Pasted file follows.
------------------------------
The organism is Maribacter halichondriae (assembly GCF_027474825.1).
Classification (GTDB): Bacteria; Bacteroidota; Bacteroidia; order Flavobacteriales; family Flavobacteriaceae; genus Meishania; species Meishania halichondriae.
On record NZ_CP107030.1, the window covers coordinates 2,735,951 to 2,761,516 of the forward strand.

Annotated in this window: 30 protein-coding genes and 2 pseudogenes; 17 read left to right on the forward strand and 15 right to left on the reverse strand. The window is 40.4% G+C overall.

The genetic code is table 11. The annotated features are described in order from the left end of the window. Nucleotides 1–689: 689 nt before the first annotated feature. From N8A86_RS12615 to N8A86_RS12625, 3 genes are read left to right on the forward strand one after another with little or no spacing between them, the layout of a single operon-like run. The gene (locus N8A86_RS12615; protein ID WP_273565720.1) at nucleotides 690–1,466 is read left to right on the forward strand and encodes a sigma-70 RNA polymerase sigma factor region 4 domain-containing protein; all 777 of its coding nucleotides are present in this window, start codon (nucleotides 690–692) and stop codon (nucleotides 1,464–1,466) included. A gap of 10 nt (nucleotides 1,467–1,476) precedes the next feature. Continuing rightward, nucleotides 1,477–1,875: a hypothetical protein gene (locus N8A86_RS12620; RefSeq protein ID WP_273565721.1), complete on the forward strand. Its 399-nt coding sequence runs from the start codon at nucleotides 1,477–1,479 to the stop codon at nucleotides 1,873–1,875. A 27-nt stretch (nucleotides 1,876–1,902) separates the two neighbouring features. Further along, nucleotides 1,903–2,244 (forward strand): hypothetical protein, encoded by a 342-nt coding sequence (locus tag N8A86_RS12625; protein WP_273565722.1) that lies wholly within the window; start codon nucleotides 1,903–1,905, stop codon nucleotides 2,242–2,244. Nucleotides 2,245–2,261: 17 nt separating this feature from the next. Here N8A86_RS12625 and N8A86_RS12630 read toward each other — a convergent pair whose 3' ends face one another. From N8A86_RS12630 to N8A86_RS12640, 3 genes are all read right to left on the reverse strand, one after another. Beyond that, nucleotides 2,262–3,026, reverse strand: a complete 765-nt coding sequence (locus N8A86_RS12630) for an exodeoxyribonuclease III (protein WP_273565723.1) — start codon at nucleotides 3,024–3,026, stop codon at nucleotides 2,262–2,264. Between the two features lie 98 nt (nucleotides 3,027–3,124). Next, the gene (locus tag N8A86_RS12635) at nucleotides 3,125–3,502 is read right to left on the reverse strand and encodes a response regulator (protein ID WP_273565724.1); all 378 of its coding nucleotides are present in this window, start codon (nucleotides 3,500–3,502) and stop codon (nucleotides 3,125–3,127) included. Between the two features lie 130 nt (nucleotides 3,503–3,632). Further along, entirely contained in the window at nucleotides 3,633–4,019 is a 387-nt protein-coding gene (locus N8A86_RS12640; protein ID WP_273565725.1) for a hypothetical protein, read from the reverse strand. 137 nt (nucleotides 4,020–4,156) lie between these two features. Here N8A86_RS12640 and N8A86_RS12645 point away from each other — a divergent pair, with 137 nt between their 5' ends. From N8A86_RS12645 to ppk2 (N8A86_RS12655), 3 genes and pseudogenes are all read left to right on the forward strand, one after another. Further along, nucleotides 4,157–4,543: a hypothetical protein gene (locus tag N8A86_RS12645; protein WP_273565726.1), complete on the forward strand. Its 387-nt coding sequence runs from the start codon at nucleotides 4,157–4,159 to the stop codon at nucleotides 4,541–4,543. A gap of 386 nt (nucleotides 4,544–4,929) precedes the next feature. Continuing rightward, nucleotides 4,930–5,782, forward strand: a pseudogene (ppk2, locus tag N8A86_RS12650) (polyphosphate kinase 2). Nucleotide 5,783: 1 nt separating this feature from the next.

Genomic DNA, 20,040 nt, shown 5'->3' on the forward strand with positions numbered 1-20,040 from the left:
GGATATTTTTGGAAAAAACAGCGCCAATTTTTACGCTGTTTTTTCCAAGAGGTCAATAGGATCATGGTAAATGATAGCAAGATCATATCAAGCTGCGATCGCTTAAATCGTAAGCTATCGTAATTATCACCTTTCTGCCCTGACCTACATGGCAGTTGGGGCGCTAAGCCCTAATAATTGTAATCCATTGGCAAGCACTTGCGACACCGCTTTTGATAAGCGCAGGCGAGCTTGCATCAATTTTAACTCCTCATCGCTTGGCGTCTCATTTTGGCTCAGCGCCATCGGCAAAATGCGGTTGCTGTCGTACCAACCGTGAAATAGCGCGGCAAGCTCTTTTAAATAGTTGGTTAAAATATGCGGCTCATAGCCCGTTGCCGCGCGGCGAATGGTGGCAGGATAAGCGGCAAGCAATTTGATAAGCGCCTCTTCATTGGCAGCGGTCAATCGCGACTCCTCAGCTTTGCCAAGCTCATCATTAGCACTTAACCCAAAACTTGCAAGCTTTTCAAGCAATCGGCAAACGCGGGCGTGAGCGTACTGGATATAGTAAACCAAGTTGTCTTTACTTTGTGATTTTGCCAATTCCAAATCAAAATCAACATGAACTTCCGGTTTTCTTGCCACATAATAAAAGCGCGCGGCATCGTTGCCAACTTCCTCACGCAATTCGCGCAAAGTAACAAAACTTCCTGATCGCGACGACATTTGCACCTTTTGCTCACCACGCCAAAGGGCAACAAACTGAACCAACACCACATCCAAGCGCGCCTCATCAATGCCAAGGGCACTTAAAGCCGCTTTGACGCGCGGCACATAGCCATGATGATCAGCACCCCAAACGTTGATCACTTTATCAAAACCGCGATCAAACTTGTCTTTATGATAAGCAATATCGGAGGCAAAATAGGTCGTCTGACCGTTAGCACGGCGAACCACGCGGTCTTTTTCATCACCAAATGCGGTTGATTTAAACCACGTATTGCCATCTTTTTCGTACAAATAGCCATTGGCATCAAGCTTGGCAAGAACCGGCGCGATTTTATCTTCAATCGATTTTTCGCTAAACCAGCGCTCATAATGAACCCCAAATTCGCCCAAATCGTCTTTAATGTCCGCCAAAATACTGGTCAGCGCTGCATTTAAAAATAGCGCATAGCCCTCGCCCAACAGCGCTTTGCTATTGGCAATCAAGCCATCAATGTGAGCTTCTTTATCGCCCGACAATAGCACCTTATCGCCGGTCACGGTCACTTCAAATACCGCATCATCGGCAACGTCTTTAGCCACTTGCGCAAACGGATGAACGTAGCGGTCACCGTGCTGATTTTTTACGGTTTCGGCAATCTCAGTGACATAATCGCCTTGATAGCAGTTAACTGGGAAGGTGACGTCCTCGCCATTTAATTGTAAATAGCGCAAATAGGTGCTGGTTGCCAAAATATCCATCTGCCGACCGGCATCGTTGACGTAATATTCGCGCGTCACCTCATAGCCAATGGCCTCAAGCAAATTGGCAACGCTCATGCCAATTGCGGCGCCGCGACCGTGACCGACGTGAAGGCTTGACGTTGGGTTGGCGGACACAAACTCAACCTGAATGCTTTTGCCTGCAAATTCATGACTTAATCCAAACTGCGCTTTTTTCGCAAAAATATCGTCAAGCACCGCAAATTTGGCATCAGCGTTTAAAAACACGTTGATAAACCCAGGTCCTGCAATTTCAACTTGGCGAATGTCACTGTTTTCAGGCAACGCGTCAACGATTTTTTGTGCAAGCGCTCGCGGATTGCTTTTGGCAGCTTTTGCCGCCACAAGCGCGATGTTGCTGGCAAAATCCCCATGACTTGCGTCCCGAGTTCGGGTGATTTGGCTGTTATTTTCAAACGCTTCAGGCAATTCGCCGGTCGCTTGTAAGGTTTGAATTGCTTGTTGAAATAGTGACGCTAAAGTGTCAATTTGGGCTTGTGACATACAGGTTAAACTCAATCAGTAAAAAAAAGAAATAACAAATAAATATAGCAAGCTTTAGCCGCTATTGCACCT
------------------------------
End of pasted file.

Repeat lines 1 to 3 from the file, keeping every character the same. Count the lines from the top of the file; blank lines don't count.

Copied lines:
The organism is Maribacter halichondriae (assembly GCF_027474825.1).
Classification (GTDB): Bacteria; Bacteroidota; Bacteroidia; order Flavobacteriales; family Flavobacteriaceae; genus Meishania; species Meishania halichondriae.
On record NZ_CP107030.1, the window covers coordinates 2,735,951 to 2,761,516 of the forward strand.